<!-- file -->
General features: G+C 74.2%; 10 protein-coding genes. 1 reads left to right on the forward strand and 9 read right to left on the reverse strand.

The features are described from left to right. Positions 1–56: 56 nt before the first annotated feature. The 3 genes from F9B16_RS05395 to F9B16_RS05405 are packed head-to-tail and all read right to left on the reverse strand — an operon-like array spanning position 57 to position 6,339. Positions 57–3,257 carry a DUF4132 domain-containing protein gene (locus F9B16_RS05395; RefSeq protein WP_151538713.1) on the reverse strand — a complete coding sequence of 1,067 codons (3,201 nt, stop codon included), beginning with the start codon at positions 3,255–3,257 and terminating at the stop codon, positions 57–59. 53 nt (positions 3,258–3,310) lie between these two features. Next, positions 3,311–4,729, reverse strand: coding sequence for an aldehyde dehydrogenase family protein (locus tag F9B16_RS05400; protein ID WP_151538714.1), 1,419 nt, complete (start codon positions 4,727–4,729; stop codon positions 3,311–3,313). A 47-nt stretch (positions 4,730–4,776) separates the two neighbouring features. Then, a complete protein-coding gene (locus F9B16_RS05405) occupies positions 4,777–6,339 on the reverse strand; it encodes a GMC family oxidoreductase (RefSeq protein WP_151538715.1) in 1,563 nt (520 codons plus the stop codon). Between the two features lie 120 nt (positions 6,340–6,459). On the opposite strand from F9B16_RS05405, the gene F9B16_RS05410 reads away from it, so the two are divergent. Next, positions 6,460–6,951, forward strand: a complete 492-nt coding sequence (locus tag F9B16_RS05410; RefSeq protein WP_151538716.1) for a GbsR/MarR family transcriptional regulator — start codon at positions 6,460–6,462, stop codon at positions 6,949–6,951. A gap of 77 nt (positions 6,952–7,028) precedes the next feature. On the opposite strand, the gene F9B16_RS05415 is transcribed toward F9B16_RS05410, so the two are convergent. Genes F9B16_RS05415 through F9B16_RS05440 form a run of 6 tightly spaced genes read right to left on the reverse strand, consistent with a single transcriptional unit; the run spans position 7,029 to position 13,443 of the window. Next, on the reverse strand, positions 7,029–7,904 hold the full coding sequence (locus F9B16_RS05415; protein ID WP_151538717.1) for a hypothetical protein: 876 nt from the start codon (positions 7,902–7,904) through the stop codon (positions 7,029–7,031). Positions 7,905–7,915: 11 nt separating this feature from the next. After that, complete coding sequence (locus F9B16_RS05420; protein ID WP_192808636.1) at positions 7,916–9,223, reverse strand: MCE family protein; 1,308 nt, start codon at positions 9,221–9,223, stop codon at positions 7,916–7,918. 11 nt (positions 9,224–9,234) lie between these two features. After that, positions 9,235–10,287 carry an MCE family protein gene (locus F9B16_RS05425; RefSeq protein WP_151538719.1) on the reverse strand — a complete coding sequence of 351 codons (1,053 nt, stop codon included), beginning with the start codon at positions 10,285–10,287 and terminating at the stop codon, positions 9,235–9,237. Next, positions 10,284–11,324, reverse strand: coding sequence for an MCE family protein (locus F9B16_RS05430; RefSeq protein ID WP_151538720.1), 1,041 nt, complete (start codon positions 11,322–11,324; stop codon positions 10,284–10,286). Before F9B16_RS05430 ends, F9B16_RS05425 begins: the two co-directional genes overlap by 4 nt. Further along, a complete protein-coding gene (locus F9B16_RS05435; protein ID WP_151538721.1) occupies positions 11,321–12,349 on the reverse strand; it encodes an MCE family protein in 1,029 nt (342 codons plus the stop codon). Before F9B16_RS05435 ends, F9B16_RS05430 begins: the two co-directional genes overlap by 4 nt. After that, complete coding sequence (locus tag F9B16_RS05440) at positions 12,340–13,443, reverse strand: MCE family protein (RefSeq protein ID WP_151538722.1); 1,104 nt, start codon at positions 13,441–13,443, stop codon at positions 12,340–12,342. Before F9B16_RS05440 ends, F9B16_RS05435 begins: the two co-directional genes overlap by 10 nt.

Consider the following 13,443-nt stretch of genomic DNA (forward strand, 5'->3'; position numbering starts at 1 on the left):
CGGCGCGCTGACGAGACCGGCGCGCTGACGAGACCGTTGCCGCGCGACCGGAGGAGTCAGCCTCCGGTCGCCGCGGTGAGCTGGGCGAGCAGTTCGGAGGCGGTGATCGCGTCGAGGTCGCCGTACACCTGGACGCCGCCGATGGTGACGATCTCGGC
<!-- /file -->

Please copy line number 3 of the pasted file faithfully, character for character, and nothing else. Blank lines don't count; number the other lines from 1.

Consider the following 13,443-nt stretch of genomic DNA (forward strand, 5'->3'; position numbering starts at 1 on the left):